According to a new report in the Washington Post, Washington, D.C., chef and former Top Chef contestant Mike Isabella has been sued for sexual harassment by former employee Chloe Caras. Filed in the D.C. Superior Court, the suit alleges that Caras was touched without permission, her body was commented on inappropriately, and that she was called a “bitch” and a “whore.” She is seeking $4 million in damages from Isabella, his company Mike Isabella Concepts, and business partners Yohan Allender, Taha Ismail, George Pagonis, and Nicholas Pagonis. Isabella, of course, is one of D.C.’s most visible chefs, and through his company operates 11 restaurants.
In her lawsuit, Caras — who was originally hired as a regional manager in 2015 and became director of operations in 2017 — says she was “routinely subjected” to sexist comments and insults, and that Isabella and Ismail both grabbed her from behind and simulated sex. The lawsuit also includes inappropriate messages from Isabella as well as Ismail and Pagonis, who she says included her in a group chat with sexually graphic images. The experiences, Caras tells the Post, caused her to develop anxiety.
According to the suit, the final straw came on December 5, 2017. That night, Caras was with Isabella, who the suit alleges had been drinking. When a sous-chef asked if he could join them, Isabella allegedly responded that he could if he slept with Caras. In an interview with the Washington Post, Caras says she told Isabella to stop and that he “immediately got angry.” She claims that when she walked away, Isabella called her a bitch and he followed her into the kitchen. Two chefs who formerly worked for MIC, but asked to remain anonymous, corroborated the incident to the Post. According to the lawsuit, Caras was subsequently fired.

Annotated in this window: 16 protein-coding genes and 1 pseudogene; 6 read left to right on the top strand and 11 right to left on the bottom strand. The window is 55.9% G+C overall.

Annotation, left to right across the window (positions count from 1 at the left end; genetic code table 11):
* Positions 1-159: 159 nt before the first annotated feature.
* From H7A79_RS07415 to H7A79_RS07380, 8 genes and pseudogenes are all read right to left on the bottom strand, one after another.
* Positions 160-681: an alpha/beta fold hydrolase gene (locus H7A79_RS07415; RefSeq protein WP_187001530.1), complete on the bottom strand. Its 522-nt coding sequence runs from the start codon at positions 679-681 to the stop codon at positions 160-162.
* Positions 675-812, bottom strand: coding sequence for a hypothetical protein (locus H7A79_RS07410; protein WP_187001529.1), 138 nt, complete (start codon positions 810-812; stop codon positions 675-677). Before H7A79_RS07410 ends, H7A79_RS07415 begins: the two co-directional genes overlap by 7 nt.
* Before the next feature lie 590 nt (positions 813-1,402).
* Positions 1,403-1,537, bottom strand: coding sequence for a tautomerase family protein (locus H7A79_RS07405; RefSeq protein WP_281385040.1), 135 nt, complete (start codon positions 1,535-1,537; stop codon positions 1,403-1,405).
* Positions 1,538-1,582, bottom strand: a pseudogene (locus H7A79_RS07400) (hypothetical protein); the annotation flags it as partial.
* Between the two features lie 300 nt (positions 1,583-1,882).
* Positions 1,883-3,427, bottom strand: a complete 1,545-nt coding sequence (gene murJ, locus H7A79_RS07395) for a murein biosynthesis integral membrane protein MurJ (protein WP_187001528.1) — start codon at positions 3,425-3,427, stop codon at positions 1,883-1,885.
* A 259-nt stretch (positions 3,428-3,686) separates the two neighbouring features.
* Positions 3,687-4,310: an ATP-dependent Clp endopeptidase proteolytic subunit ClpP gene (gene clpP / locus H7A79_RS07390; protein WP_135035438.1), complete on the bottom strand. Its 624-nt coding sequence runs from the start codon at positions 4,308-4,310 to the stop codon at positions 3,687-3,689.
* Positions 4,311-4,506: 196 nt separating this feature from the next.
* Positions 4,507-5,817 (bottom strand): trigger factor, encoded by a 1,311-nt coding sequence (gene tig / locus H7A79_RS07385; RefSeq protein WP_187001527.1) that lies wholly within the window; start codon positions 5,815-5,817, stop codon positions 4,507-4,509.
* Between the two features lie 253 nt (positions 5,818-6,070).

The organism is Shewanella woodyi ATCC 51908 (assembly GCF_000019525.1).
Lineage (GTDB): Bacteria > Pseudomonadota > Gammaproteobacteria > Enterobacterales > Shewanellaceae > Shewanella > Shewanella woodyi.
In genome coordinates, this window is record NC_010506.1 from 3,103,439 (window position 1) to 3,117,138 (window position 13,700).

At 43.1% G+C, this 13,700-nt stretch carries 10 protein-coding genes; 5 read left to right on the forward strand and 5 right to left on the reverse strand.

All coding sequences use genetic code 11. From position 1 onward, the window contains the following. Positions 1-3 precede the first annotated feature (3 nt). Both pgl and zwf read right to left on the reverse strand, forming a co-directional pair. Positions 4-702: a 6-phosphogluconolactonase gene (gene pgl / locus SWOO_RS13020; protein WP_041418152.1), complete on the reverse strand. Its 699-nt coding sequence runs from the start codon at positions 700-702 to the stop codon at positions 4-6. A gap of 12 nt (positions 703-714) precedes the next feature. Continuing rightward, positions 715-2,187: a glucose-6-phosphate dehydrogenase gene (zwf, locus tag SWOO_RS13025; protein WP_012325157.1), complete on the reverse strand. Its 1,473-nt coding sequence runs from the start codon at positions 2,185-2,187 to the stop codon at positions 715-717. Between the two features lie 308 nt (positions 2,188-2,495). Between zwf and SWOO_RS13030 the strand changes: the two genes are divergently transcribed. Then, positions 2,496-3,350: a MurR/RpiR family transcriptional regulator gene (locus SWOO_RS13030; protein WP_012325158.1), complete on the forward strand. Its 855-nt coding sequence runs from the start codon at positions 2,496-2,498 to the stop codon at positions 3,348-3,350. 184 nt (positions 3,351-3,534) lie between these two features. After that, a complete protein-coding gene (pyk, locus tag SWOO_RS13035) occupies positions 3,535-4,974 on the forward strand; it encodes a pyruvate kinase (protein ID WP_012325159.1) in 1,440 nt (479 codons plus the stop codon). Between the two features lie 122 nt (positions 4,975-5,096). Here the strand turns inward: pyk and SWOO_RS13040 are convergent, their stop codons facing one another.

Caras is not the only woman talking about harassment at MIC. Sara Hancock, who worked for the company as a pastry sous-chef, says Isabella tried to kiss her without consent, that “whore” was used liberally, and described the work environment as both “degrading” and “a frat house.”
Isabella and his partners deny the accusations, and say such behavior isn’t tolerated at the company. MIC’s lawyers didn’t respond to Hancock’s allegations, but dispute Caras’s account of her departure from the company. They also say that before these allegations surfaced, MIC instituted HR changes because of the restaurant industry’s historically sexist culture.